In the fifty-first Psalm, which is the psalm of thanksgiving to God by the sweet psalmist of Israel in the forgiveness of his sins, in the fifty-first Psalm, David says:


Purge me with hyssop—

dipped in blood, a reed dipped in blood—

wash me that I may be clean…

And renew a right spirit in me . . .

And take not Thy Holy Spirit from me.

[Psalm 51:7-11]


So the one who can forgive our sins must be one who can baptize us in the Holy Spirit, who can wash us clean and pure [Psalm 51:7, 1 Corinthians 6:11], and who can make atonement for us in blood [Ephesians 1:7].  He who must forgive our sins must also come with those three gifts: the Spirit, and the water, and the blood.  Jesus so comes and these three testify to Him [1 John 5:8]. 

First, the Spirit [1 John 5:8]: Simon Peter wrote, “The Scriptures came not in old time by the will of men, but holy men of God spake as they were moved by the Holy Spirit” [ 2 Peter 1:21].  And all of those prophecies of the Old Testament concerning the Messiah, Redeemer of the world, all of them by the Holy Spirit—said and spoken—have been fulfilled in the Messiah Christ.  As a glove will fit the hand, as the key will fit the lock, so Christ is the fitted One, answering to all of the Holy Spirit prophecies of the Old Testament.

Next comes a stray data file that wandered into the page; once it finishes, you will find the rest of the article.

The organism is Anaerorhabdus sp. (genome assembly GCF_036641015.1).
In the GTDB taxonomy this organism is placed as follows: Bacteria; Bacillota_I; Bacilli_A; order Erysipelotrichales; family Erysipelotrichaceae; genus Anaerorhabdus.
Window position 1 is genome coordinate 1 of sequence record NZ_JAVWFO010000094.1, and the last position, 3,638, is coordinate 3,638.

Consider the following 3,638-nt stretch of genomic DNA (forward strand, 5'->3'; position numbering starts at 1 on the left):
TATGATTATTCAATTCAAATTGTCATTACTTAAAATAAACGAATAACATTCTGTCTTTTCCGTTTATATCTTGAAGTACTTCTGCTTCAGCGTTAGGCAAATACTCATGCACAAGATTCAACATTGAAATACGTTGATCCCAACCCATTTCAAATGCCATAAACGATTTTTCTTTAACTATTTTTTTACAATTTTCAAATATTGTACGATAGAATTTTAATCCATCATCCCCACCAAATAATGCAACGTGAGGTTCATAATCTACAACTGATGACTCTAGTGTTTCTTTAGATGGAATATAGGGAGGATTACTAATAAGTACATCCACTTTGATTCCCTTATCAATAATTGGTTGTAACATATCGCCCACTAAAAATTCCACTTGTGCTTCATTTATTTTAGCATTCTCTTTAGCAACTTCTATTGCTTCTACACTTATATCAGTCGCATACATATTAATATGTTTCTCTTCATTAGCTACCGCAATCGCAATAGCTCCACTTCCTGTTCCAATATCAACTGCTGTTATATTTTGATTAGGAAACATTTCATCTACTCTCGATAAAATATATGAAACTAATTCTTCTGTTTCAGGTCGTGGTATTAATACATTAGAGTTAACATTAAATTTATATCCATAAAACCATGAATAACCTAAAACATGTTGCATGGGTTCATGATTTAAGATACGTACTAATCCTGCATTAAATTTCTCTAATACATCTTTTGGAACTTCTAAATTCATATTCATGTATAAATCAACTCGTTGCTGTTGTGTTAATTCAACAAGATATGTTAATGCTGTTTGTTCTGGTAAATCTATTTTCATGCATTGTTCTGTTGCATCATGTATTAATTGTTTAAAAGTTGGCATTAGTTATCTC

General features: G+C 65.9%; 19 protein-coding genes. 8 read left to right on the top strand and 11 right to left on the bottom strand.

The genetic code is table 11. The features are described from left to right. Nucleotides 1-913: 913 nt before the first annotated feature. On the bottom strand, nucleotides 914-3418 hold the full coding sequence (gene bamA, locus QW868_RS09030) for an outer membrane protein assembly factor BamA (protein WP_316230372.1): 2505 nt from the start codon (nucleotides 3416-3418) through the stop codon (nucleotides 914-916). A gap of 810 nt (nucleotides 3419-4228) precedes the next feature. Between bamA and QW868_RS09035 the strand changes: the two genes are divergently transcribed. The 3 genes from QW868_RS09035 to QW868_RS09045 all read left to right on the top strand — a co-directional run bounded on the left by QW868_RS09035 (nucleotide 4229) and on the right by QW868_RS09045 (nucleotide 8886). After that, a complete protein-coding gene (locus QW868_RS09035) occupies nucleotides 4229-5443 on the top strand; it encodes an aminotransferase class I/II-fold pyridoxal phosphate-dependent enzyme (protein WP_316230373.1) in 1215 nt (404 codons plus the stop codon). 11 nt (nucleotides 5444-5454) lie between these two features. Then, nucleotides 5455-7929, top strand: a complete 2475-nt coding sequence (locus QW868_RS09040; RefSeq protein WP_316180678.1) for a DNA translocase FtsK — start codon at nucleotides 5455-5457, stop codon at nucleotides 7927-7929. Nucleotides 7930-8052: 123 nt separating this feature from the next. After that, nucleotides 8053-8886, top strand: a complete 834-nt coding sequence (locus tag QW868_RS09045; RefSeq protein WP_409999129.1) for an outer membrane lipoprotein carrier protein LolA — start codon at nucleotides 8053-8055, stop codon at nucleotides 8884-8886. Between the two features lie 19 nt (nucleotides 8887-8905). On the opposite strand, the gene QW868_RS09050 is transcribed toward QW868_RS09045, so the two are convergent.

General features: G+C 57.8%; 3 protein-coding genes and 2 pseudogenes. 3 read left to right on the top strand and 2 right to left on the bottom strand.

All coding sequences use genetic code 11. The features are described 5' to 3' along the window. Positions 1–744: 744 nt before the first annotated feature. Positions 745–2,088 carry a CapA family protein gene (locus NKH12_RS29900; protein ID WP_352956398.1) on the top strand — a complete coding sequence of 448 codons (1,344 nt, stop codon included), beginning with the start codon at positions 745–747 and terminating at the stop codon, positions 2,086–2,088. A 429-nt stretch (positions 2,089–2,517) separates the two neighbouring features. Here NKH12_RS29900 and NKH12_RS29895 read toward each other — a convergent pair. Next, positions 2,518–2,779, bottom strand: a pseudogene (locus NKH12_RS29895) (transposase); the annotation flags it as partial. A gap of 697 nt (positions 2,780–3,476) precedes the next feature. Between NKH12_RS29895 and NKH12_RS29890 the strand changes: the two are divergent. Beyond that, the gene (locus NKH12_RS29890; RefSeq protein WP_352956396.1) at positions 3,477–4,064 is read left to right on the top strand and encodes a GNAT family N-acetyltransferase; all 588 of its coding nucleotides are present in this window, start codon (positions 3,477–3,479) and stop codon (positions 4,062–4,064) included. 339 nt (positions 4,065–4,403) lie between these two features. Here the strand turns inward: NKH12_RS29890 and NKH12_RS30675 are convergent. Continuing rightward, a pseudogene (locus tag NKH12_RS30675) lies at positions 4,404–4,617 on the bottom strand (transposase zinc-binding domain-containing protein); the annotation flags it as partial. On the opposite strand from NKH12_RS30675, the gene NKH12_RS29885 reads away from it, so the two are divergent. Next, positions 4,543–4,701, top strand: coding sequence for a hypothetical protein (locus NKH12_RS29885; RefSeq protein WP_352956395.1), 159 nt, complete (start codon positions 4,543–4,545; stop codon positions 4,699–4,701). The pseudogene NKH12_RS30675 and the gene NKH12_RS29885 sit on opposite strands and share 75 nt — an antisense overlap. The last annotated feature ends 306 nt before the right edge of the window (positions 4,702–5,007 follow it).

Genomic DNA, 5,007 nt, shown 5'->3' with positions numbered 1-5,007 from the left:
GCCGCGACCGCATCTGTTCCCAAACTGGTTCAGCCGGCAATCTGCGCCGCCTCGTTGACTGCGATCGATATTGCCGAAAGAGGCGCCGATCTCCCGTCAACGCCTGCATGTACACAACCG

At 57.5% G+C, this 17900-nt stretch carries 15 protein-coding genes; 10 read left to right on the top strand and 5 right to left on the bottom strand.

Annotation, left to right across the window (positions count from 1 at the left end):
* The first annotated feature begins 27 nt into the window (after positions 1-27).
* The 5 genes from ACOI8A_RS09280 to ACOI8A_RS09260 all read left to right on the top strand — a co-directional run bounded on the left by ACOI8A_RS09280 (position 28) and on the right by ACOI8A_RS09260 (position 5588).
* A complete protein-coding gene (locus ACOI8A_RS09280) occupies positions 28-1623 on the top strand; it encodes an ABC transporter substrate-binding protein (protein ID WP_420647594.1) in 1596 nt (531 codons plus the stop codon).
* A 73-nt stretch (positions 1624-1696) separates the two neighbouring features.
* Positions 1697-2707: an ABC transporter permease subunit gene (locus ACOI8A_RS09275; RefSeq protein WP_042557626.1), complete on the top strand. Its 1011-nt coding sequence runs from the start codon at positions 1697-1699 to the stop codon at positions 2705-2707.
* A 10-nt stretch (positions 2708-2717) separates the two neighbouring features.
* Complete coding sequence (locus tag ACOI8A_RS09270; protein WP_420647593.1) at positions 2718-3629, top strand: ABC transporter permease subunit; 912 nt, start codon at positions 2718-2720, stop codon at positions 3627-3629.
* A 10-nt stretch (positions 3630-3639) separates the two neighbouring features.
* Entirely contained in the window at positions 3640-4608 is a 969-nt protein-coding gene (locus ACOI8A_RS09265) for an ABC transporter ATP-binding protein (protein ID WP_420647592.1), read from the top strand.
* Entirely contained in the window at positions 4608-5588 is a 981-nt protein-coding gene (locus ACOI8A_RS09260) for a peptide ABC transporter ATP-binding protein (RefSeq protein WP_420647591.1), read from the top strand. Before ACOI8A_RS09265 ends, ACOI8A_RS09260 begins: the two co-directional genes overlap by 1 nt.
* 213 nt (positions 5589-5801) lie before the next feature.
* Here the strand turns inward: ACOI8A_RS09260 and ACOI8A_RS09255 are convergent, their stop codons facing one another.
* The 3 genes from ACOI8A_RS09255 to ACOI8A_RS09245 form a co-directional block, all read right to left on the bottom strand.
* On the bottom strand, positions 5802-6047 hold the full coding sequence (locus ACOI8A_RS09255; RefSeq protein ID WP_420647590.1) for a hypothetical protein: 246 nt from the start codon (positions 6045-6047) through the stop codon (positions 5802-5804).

Not only that, coming by the Spirit, His physical frame, His humanity was formed and shaped by the Holy Spirit of God.  In the first chapter of the Book of Luke, the angel Gabriel said to His virgin mother, “Behold, the Holy Ghost shall come upon thee, and the power of the Highest shall overshadow thee; wherefore also that holy thing that shall be born of thee shall be called the Son of God,” the Savior of the world [ Luke 1:35].  His humanity was shaped and framed by the Holy Spirit.  He came by the Spirit. 

Not only that, but in His baptism, which began His messianic ministry, He was anointed of God.  And the Holy Spirit came in the form of a dove and descended upon Him; and the Father said, “This is My beloved Son, in whom I am well pleased” [Matthew 3:16-17].